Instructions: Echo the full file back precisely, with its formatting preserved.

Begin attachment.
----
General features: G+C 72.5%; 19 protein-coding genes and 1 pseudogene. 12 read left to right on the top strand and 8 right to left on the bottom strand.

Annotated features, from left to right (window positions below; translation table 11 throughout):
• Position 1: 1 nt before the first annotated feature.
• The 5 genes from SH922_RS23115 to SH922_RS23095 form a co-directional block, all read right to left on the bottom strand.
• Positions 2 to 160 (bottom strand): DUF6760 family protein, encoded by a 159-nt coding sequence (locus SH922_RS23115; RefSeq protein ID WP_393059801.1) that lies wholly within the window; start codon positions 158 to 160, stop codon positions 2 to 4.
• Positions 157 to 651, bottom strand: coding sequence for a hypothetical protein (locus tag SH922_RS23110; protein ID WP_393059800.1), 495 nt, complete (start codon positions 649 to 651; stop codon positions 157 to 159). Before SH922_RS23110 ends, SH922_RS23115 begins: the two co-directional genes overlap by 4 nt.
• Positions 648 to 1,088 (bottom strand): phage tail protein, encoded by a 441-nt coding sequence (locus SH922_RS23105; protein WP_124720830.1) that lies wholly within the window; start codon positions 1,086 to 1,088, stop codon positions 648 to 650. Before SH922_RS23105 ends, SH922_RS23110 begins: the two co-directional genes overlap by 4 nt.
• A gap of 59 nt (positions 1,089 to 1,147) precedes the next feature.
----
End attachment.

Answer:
General features: G+C 72.5%; 19 protein-coding genes and 1 pseudogene. 12 read left to right on the top strand and 8 right to left on the bottom strand.

Annotated features, from left to right (window positions below; translation table 11 throughout):
• Position 1: 1 nt before the first annotated feature.
• The 5 genes from SH922_RS23115 to SH922_RS23095 form a co-directional block, all read right to left on the bottom strand.
• Positions 2 to 160 (bottom strand): DUF6760 family protein, encoded by a 159-nt coding sequence (locus SH922_RS23115; RefSeq protein ID WP_393059801.1) that lies wholly within the window; start codon positions 158 to 160, stop codon positions 2 to 4.
• Positions 157 to 651, bottom strand: coding sequence for a hypothetical protein (locus tag SH922_RS23110; protein ID WP_393059800.1), 495 nt, complete (start codon positions 649 to 651; stop codon positions 157 to 159). Before SH922_RS23110 ends, SH922_RS23115 begins: the two co-directional genes overlap by 4 nt.
• Positions 648 to 1,088 (bottom strand): phage tail protein, encoded by a 441-nt coding sequence (locus SH922_RS23105; protein WP_124720830.1) that lies wholly within the window; start codon positions 1,086 to 1,088, stop codon positions 648 to 650. Before SH922_RS23105 ends, SH922_RS23110 begins: the two co-directional genes overlap by 4 nt.
• A gap of 59 nt (positions 1,089 to 1,147) precedes the next feature.